Ah hamburger. The cheap, easy and versatile go to for dinner. While these guys are being bought at a cheaper price, they could still have the opportunity to produce for your team.
The Vegetable Group/Wide Receivers- Meat makes up a large portion of the dinner plate, but next and not to be forgotten is the vegetable. Wide receivers, in my opinion, are the second most important part of the fantasy football roster. There is less variance in the points scored at this position, so finding value is a little harder. You will still need to draft 4-6 receivers, so while less flashy than the running backs, this is a position that is not to be overlooked.
The Leafy Greens:
These guys are mighty healthy when it comes to points they’ll produce for your team. They can all be had at a premium in the first or second round.
Antonio Brown: Third-Round Pick
DeSean Jackson: Fifth-Round
Wes Welker: Fifth-Round
Torrey Smith: Sixth-Round
Julian Edelman: Sixth-Round
Though not as healthy, these guys are still filling. Wes Welker in particular is an attractive pick up. His current concussion worries are causing a drop in his average draft position, so keep an eye out, as you could pay a discounted price for a quality player.
The Peas And Carrots:
Emmanuel Sanders: Sixth-Round Pick
Eric Decker: Eighth-Round Pick
Mike Wallace: Eighth-Round Pick
Cecil Shorts: 12th-Round Pick
Greg Jennings: 13th-Round Pick
Often overlooked, and not very attractive, these peas and carrots can still provide some nutrition for your roster at an inexpensive price.
The Bread Group/Quarterbacks- Often the most enjoyable part of dinner is the bread group. They are responsible for a large part of your calories, and likewise, quarterbacks are heavy point producers. However, there is little disparity in point production at this position. As a result, there are a few heavy hitters to target, and after that a lot of mid round value. Your roster will require 1-3 quarterbacks, depending on your scoring structure and the quality of quarterback you select.
Mmm, pasta. High in carbs and equally delicious. These guys are going in the first round for a reason.
Matthew Stafford: Fourth-Round Pick
Andrew Luck: Fifth-Round Pick
Nick Foles: Seventh-Round Pick
Cam Newton: Eighth-Round Pick
Tom Brady: Eighth-Round Pick
RGIII: Eighth-Round Pick
Tony Romo: Eighth-Round Pick
Honestly, you never know who the leaders will be when it comes to the quarterback rat race, but these guys are a good value for a good starting quarterback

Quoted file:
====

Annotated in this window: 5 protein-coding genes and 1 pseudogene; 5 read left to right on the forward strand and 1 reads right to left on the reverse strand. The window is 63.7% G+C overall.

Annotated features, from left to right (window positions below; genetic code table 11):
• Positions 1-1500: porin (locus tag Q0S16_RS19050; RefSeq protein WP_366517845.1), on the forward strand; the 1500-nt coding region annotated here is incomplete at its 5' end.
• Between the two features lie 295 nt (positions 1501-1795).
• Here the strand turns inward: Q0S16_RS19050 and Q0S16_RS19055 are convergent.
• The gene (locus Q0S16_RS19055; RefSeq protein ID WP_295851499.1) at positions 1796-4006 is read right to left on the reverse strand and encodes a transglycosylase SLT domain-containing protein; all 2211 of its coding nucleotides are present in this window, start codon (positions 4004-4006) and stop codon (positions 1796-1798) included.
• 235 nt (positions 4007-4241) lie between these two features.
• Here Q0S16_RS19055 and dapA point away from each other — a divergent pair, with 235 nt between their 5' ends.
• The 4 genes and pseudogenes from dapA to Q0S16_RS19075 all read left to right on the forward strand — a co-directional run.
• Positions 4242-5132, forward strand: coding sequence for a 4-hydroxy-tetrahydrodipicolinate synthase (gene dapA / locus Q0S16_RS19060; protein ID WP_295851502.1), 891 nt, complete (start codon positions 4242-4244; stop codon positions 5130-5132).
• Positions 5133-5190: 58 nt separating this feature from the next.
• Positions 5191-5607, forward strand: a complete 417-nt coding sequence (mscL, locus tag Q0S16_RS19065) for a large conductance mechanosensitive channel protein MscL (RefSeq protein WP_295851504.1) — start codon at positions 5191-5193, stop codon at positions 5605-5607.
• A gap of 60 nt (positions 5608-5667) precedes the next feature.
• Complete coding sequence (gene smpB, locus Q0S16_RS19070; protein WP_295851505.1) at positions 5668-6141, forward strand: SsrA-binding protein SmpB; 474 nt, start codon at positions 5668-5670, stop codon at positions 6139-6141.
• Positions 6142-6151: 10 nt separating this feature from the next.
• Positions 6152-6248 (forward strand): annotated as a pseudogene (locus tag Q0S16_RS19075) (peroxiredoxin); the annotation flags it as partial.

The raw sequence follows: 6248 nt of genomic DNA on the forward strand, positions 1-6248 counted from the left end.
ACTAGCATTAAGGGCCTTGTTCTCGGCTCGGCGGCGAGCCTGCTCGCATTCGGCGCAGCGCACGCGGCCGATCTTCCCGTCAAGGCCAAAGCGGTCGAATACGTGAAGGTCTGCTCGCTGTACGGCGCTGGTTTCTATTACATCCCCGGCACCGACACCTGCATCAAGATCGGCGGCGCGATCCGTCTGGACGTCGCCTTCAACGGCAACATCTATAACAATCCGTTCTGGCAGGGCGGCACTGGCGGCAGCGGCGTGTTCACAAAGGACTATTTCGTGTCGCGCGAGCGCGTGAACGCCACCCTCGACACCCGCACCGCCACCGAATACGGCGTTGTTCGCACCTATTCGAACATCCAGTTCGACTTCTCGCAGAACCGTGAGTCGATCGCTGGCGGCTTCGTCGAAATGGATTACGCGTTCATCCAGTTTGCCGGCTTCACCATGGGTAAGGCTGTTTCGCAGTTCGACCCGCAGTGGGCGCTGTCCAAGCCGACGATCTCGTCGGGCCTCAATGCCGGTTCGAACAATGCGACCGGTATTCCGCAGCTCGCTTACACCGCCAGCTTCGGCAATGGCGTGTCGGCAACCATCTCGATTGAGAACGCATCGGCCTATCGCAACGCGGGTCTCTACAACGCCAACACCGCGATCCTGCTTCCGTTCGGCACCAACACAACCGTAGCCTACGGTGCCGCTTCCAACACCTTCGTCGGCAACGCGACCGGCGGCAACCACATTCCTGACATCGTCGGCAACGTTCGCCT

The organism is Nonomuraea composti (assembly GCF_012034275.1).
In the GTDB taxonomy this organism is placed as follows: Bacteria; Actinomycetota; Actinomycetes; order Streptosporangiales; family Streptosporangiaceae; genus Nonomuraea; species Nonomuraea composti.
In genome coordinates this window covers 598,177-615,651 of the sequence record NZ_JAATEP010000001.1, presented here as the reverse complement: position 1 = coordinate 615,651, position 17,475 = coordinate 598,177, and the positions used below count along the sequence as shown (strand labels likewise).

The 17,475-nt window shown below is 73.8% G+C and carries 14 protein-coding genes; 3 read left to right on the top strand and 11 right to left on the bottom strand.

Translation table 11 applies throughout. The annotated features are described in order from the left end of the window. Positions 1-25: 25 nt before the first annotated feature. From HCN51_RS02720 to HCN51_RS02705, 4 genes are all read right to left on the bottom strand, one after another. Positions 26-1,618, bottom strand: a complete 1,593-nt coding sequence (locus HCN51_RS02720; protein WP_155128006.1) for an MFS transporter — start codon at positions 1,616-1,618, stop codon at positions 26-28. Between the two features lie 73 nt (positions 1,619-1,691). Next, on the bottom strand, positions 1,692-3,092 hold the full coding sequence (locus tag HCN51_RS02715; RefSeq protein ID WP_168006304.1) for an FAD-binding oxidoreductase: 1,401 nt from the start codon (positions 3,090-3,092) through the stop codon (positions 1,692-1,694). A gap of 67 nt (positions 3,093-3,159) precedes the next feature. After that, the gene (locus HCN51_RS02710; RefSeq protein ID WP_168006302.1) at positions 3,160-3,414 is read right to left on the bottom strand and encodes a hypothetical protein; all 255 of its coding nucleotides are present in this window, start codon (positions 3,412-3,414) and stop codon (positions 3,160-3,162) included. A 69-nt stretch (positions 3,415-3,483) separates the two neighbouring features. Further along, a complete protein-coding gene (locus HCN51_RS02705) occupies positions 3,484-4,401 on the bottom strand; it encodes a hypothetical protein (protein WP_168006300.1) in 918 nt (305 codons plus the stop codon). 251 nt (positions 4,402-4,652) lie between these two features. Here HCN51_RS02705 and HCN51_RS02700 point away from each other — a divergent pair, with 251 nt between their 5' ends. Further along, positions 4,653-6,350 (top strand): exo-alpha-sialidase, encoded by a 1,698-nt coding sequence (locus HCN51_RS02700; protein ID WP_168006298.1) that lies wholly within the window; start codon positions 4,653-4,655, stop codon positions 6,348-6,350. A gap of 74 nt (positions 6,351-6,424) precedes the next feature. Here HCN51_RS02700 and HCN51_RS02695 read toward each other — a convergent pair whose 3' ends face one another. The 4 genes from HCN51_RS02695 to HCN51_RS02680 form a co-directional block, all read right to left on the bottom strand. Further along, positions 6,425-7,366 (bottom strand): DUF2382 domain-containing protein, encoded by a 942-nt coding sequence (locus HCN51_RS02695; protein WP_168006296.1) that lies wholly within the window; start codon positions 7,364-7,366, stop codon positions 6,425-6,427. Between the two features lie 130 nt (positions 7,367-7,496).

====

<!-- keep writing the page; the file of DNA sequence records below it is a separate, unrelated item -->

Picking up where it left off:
The Fruit Group/Tight Ends- Fruits aren’t often on the dinner plate but you can’t deny they are an important part of your everyday diet. Tight ends have a large assortment of responsibilities. This lack of specialization doesn’t lend itself to copious point production, though there are some studs to be had.
The Exotic Fruit:
Julius Thomas: Round
Rob Gronkowski: Round
High in price, delicious to own.
The Apples and Bananas:
Vernon Davis: Fifth-Round Pick
Jason Witten: Sixth-Round Pick
Jordan Cameron: Sixth-Round Pick
Greg Olsen: Eighth-Round Pick
The everyday and the mundane, but they still get the job done. Martellus Bennett, and Charles Clay are very economical choices being drafted in the 11th-12th rounds who still have merit for your team.
The Snacks/Kickers/Defenses- The snacks, the afterthought; Even if you have no interest in them, you will inevitably need them. Keep them out of your shopping cart until the last two rounds of your draft.
And that concludes our shopping overview! There are players out there who you will love and hate, but don’t pass on or buy these players just because some writer tells you to You should like the team you draft, but always draft with value in mind. If at the end of the day you find yourself hating your team, there is still hope!! That’s what trades and the waiver wire is for. Happy drafting ladies and gentlemen, and may your dinners be hearty and your rosters be full. Cheers!
Are you hungry now? Save money on all of your tailgate needs!
Categories: Fantasy Football